Slightly further to Sesh’s comments it should be stressed that within the patch of sky BICEP has measured, the dominant noise in Planck’s measurement is Planck’s instrumental noise (or so I have been led to believe). That this is probably true can be seen by the fact that in Planck’s recent paper on polarisation (http://arxiv.org/abs/1405.0871) the BICEP patch is part of the region that has been masked because it lacks sufficient signal (dust) to noise (instrument).
Therefore, any attempt to reconstruct the expected dust foreground for BICEP by analysing Planck’s preliminary “polarisation fraction” maps slide is probably going to end up mistaking a fair bit of Planck’s instrument noise for dust. Obviously, Planck’s instrumental noise has nothing to do with the BICEP detector. So, as Sesh stressed, Planck might not be able to, even in the long run, determine the dust foreground along BICEP’s line of sight accurately enough to have an impact on BICEP’s measurement. This seems kind of obvious to me in hindsight, or Planck would have detected BICEP’s signal long before BICEP did!
Planck will only ever be able to make a statistical detection of tensors by analysing B-modes over the whole sky and saying the average signal isn’t consistent with zero, but it won’t be able to say that along one specific line of sight the B-mode signal is x \pm y, like BICEP has.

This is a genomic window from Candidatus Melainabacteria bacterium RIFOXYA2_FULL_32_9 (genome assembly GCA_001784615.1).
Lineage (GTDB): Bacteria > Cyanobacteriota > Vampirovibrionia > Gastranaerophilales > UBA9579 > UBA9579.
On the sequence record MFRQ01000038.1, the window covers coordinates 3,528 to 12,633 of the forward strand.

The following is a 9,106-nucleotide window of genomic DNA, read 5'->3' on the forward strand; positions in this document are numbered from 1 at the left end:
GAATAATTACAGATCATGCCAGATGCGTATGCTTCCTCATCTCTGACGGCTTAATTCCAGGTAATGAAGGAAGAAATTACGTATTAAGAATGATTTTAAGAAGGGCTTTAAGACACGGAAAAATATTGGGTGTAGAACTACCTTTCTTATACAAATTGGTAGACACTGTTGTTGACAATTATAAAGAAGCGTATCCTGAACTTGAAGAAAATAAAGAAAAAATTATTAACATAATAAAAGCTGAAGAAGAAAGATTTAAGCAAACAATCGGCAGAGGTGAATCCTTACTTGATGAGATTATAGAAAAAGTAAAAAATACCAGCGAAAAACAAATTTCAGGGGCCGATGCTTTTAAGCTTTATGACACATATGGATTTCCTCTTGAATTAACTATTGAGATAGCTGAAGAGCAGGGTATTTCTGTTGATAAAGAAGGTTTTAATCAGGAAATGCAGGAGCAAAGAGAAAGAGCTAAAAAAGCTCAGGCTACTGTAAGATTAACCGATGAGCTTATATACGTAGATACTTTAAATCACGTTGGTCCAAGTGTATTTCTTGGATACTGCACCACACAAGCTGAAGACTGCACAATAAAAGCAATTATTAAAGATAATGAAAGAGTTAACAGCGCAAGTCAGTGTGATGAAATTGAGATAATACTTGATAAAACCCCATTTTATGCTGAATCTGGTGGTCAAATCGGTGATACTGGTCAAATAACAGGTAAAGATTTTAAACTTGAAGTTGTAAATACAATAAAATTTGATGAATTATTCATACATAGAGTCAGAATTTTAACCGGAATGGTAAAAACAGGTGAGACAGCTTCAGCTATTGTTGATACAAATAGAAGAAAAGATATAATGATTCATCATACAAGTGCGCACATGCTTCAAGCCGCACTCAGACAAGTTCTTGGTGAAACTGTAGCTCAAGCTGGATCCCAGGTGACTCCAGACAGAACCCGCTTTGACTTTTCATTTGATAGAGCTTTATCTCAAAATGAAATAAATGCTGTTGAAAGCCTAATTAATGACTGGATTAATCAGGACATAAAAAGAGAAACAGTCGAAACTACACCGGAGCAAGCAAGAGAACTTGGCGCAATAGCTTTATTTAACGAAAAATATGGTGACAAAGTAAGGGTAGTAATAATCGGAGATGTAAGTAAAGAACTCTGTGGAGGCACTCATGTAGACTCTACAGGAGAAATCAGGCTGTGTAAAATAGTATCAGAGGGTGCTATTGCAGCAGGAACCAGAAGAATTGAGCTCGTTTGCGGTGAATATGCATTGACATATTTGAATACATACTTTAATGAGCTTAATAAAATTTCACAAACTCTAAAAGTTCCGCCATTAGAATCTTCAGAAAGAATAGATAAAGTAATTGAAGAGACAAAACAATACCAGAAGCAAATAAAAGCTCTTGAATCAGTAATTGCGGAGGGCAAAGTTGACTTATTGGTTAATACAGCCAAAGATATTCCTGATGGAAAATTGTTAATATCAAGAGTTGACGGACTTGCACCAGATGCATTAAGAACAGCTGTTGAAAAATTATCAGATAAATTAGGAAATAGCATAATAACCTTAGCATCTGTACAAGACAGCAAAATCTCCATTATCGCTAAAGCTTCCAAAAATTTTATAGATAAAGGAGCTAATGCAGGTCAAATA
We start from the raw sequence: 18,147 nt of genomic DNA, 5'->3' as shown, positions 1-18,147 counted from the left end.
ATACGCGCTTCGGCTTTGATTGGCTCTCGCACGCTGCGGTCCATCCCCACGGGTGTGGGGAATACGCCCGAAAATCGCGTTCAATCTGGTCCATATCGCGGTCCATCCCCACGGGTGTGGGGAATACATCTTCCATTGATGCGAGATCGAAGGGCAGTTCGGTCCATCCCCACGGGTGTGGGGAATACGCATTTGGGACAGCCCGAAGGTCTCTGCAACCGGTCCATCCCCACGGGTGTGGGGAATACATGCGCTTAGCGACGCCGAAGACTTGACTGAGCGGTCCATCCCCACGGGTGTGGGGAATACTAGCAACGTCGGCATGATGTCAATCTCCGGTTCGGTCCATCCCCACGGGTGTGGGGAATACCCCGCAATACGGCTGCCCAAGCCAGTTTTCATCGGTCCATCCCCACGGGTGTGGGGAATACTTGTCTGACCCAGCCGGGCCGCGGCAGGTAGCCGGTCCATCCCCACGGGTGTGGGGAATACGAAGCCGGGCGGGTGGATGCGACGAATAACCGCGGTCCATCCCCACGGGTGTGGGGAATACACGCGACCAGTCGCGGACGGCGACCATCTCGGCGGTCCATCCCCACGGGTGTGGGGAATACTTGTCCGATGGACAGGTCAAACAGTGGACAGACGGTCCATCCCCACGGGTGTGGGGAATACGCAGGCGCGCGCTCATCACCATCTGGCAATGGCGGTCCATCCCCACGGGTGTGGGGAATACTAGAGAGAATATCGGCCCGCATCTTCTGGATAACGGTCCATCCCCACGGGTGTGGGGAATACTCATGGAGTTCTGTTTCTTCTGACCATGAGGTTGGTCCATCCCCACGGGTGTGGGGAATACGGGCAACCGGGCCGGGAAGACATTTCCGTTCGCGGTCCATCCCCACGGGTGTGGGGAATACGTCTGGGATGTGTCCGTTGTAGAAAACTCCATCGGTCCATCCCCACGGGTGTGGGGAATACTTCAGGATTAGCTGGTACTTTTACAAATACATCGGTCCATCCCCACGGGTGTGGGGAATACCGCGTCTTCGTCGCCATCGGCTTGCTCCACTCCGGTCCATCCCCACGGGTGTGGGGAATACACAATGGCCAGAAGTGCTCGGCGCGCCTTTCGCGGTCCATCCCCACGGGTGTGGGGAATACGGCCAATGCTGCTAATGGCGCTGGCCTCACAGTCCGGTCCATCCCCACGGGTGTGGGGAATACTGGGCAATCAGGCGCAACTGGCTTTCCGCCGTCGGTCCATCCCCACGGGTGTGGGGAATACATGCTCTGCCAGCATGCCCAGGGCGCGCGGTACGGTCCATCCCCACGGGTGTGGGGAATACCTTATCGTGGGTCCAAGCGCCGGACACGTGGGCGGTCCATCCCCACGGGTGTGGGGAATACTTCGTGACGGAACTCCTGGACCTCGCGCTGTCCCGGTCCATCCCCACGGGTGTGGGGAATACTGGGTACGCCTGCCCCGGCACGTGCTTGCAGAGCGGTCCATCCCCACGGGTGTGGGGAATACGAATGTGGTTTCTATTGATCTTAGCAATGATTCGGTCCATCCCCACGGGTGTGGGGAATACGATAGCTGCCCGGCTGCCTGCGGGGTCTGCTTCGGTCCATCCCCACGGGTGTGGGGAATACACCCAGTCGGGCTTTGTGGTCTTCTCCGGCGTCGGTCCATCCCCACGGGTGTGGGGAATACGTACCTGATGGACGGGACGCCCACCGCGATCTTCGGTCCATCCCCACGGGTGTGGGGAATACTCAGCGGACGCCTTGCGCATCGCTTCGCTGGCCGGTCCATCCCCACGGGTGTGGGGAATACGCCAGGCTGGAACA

At least, this is the picture as I’ve understood it over the last week of discussion.
There can be good reasons not to share your “raw” data: you are possibly not done with the analysis and what you have shown up until now are preliminary results, or you think that the raw data would likely not be interpreted correctly by the other experiment (for example, raw data from a large particle physics experiment could not (should not) be used by another experiment). If the Planck results were published in a paper and hence not preliminary, then to give the the numbers used to make a plot used for the publication should be a simple courtesy however.
Some of these comments are really quite silly. At the time of the BICEP announcement no Planck polarisation papers had appeared. Preliminary results that appear in talks are just that, preliminary. No experiment should be under any obligation to release its results or data before they are ready to their own satisfaction.
Once Planck releases its fully analysed polarisation data, uncertainties on foregrounds will come down. Until then, the uncertainties are higher. The basic obligation experimentalists have to the community is to be correct.
BICEP chose to announce their results via press conference, using the full amplification of the news media. IMO publishing in this manner means you have to be right – there can be no excuses if foregrounds turn out larger than your best estimate, it is either Stockholm or go home.
I hope it’s the former, as the science is enormously exciting if they are correct.
even if Planck can’t get an accurate dust map for the specific patch of sky measured by BICEP2 the fact that the polarization signal (from dust) is so high in the rest of the map would make it hard to argue how the small BICEP2 patch might avoid such contamination.
situation in astronomy is much better than in HEP.